Gaga amazes in “A Star is Born”

Hunter McKenzie, Culture Columnist

If you don’t want to spend a Friday night catching another dull superhero flick, the new “A Star is Born” is the kind of the movie — at least for the first 2/3  — that one needs to see when the brain and the heart need a reboot.

Here’s what happens when you do go catch “A Star is Born:” you’ll buy a ticket, you’ll go to a respectably packed theater and you’ll have a good time for roughly two hours.

But then you’ll leave that theater and go off to your next activity — whether that be the bar or the bed — and you’ll probably recall it fondly, consider it a nice little escape, a bubble from which you have already come out of, though it was nice while it lasted.

“A Star is Born” follows a veteran performer as he helps a budding singer-songwriter find fame despite his own battles with age and alcoholism.

A remake of a remake of a remake, the newest iteration finds movie star Bradley Cooper in the male protagonist role — where he’s just fine — but also the director’s chair for the first time.

Cooper’s performance is nice. It is at times drunkenly gleeful, easily adorable but also cruel. His gravelly voice, his greasy hair and his rugged masculine demeanor become more confused and desperate as it breaks down over the course of the film.

But it is his careful, self-conscious directing that makes the film work.

The titular role — the reason why you bought that ticket in the first place — is what makes the film not just work, but a delight. Lady Gaga not only fills the role appropriately — possibly necessarily — but also exceptionally.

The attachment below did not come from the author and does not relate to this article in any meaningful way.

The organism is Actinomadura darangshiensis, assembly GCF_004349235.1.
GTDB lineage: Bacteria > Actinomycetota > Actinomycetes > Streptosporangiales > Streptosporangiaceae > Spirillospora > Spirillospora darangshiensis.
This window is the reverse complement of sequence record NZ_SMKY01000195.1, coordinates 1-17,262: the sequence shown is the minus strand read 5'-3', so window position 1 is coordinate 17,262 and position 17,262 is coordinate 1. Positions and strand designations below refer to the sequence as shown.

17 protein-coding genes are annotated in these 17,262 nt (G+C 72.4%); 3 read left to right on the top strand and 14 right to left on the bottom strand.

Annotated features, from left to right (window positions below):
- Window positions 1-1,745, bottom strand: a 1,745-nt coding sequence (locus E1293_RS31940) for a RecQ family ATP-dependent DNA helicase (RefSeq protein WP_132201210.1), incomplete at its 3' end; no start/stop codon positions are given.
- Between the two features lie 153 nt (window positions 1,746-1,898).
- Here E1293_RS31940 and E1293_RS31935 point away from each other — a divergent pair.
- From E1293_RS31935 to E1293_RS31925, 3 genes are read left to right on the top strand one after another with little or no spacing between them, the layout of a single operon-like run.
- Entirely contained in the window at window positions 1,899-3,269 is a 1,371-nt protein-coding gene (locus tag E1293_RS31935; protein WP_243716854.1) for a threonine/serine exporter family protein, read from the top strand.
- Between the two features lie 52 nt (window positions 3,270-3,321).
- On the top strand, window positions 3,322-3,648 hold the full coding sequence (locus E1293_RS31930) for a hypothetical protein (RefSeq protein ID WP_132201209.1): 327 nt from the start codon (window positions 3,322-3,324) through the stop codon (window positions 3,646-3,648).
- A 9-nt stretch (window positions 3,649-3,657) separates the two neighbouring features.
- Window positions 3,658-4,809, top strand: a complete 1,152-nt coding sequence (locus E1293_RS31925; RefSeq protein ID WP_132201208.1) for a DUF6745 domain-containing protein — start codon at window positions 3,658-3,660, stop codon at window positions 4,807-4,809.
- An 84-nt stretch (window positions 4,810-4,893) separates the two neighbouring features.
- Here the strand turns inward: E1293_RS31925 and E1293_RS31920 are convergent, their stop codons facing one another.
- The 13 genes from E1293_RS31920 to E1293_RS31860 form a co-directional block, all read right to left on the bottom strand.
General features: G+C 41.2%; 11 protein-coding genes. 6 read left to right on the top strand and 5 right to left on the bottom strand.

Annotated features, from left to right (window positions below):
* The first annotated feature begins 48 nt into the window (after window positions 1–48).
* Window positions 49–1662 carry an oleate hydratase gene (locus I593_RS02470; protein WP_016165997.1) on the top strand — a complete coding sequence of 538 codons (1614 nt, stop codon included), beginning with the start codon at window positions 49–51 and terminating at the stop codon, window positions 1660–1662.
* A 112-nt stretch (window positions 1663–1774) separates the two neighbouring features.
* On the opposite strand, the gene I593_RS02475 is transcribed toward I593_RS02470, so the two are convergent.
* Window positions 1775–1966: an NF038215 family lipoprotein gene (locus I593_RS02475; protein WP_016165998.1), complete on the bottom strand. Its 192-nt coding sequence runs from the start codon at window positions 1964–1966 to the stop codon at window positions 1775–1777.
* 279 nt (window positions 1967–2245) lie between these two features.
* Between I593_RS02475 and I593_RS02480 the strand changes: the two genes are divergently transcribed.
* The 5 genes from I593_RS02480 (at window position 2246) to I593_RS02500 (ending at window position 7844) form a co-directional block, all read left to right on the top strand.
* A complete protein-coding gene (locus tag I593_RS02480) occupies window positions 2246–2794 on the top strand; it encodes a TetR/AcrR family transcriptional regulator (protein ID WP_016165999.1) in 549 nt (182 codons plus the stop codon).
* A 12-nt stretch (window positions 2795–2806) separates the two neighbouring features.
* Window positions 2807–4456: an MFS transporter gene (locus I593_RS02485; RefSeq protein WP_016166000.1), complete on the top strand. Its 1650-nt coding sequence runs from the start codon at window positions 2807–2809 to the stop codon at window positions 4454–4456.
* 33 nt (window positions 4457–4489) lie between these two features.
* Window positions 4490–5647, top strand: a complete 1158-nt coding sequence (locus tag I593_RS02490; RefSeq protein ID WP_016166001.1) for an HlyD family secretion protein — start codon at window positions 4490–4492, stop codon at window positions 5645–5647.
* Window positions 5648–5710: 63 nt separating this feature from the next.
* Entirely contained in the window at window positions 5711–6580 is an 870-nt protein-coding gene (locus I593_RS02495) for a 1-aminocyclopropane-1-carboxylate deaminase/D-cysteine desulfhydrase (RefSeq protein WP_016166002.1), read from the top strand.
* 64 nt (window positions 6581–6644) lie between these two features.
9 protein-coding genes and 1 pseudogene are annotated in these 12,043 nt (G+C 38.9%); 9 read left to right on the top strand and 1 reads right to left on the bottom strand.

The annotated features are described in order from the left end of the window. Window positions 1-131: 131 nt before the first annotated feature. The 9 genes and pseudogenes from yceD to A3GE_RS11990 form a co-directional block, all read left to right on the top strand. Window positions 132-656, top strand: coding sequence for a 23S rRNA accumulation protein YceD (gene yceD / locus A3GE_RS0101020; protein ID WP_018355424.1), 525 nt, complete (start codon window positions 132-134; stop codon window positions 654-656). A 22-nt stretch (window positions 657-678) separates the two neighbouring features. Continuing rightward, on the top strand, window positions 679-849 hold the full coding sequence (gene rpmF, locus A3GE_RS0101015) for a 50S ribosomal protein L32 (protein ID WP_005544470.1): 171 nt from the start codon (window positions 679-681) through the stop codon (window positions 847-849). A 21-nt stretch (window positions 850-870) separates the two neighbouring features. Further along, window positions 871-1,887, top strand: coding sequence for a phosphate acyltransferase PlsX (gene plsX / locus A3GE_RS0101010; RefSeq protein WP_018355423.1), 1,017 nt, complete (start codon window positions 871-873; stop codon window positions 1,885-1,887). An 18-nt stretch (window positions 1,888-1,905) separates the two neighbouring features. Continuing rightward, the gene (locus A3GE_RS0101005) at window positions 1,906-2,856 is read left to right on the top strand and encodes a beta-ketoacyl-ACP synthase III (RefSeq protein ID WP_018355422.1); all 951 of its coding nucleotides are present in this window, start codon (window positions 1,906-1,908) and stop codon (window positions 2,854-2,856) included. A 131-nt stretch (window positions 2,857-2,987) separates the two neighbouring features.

A mega star herself, Gaga turns in a performance that is full of fervor and excited energy, the kind of shaky desire that comes from a debut role, the desire to please the camera, the script and the role.

A makeup-less Gaga navigates a kitchen in the restaurant she works at, arguing about who’s turn it is to take out the garbage. She holds back hurt in one of the most physical and captivating performances. It is total famous-girl-playing-normal-girl heaven.

Even when she has become the star, her face plastered up on the billboard in the middle of Los Angeles, she is not the Lady Gaga we know.

Gaga channels a pop star vibe slightly different than the unexpecting art-glam rock she portrays in her own music career. The auburn hair, so neon and upsetting, and the music, so trashy and dancy: “Why’d you come around me with an ass like that?”

This is also a deeply conflicted movie. It’s not quite sure which to be: a smart film about how the entertainment industry and capitalism commodify art, or an unsatisfying, arguably dangerous film about addiction and depression.

It works better when it is a sweet, Hollywood melodrama in perfect little throwback fashion. As a result of this tricky balance, Cooper succeeds in straddling the line between both film concepts.

It is rousing, it’s the world’s biggest movie star trying to have his music moment and arguably succeeding. It is the world’s biggest music star having her movie moment and unquestionably succeeding.